Implementation

Q&A with Patrick Lammie, Chief Scientist for the NTD Support Center

31 Jul 2017

There’s no harm in trying new strategies. When they work, great. When they don’t work, try something else. 

Collaboration Drives Efforts To End Neglected Tropical Diseases

24 Apr 2017

In our lifetime, these diseases that have been plagues of humankind since antiquity can become but a memory.

The Word from ASTMH: Community Health Workers are the Eyes and Ears in Health Interventions

08 Feb 2017

This post describes discussions held at the annual meeting of the American Society for Tropical Medicine and Hygiene (ASTMH), held November 13-17, 2016, in Atlanta, GA.

Motivating Community Drug Distributors in the fight against NTDs

16 Dec 2016

“There’s many a slip ‘twixt the cup and the lip,” an old proverb says. For the large-scale mass drug administration campaigns delivering pills to prevent or treat neglected tropical diseases (NTDs), this is both literally and figuratively the case.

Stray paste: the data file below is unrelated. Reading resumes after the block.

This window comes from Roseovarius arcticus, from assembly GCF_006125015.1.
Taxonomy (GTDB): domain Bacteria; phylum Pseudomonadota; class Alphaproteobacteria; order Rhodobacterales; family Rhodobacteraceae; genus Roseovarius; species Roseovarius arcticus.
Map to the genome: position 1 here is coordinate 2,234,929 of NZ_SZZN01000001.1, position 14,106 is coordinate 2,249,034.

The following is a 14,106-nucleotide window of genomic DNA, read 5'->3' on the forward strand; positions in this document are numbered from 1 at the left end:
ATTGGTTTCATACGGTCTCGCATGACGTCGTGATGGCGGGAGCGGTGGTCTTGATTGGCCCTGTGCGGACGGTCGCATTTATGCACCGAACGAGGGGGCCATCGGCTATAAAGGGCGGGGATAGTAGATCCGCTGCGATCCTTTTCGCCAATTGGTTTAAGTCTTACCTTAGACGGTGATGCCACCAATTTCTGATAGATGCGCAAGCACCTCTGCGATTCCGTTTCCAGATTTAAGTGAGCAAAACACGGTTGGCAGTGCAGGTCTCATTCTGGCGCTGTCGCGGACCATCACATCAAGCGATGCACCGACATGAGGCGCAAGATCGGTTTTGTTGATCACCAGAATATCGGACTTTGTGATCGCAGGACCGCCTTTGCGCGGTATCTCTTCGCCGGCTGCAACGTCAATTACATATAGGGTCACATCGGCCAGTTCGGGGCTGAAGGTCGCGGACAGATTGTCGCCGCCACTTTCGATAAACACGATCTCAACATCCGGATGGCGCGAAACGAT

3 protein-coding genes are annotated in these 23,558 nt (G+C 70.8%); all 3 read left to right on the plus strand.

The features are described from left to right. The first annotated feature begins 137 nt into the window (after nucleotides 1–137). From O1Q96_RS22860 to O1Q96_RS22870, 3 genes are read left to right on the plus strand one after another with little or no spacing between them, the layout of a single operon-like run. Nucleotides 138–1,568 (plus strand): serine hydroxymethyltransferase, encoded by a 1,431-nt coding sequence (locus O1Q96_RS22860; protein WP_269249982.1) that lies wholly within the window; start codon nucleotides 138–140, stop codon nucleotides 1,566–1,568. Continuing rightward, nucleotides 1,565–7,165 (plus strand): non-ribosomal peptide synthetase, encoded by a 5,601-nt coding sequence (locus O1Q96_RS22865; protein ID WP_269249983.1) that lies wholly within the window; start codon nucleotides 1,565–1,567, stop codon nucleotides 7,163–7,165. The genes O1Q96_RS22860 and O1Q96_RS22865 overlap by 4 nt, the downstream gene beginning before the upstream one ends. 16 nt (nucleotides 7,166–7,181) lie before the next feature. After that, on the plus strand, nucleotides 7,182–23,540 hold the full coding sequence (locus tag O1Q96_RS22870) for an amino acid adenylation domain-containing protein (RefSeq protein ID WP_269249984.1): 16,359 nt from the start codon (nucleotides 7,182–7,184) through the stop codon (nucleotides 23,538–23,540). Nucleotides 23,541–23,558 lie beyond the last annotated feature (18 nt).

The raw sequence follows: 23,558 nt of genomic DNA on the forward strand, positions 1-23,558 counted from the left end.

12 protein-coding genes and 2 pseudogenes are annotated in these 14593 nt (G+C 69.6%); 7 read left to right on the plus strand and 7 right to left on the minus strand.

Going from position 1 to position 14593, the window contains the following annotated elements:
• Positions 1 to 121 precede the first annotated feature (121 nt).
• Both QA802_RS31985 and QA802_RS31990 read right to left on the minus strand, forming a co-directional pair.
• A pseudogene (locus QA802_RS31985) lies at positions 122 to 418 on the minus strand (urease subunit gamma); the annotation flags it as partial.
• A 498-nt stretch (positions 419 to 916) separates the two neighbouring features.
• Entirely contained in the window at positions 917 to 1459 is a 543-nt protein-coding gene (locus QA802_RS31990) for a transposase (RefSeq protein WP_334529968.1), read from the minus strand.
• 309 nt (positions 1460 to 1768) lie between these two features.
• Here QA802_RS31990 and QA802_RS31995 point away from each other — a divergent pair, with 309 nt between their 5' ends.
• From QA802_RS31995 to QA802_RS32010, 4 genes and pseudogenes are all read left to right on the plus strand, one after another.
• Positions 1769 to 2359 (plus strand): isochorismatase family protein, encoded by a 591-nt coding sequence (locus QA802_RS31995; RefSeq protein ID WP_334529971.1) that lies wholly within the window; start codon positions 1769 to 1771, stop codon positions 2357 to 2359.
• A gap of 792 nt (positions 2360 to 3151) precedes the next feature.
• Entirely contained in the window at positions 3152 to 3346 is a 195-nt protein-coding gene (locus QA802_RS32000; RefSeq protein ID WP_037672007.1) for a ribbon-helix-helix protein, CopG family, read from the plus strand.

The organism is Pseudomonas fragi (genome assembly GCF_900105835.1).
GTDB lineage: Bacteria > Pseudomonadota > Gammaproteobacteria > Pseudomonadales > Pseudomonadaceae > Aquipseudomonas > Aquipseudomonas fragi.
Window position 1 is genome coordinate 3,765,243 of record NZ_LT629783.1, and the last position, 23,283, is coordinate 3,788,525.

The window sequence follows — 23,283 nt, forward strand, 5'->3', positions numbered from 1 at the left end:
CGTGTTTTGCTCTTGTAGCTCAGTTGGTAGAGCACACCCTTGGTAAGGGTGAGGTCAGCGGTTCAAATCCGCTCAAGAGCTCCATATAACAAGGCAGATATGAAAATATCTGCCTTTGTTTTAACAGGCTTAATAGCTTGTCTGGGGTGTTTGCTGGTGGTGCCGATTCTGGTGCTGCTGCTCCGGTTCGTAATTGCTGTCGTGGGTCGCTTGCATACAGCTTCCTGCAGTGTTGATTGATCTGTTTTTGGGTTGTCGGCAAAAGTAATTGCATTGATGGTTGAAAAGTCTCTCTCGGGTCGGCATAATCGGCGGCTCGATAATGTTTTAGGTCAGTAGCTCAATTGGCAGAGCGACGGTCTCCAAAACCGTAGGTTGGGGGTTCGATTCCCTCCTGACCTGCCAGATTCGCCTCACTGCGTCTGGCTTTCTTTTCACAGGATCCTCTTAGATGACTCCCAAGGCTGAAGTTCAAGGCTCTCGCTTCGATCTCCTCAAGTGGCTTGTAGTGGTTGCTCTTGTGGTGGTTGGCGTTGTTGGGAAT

Triple drug therapy could be game changer for lymphatic filariasis

13 Dec 2016

Almost one billion people are at risk of contracting one of the major tropical diseases that permanently damage bodies and quality of life. But a new treatment regimen has researchers hopeful that one of these life-altering illnesses might be eliminated faster than originally anticipated.

Neglected tropical diseases: Getting “lost in the WASH” no longer!

12 Dec 2016

This entry was originally posted in Cross-Talk, a publication of COUNTDOWN.

Chagas prevention must focus on mothers, experts say

08 Dec 2016

Go to the mothers. That’s what health workers must do to control and eliminate Chagas disease from the 21 Latin American countries where it is a persistent, often silent, scourge.

“One Health” approach holds promise for STH disease in humans

07 Dec 2016

Decades of veterinary research may supply ammunition for the ongoing war against worms in global health.

Sensitive test brings good news, bad news for schistosomiasis researchers

01 Dec 2016

A new assay for detecting schistosomiasis is forcing international experts to reassess progress toward eliminating this disease, which afflicts people in some of the world’s most impoverished places.

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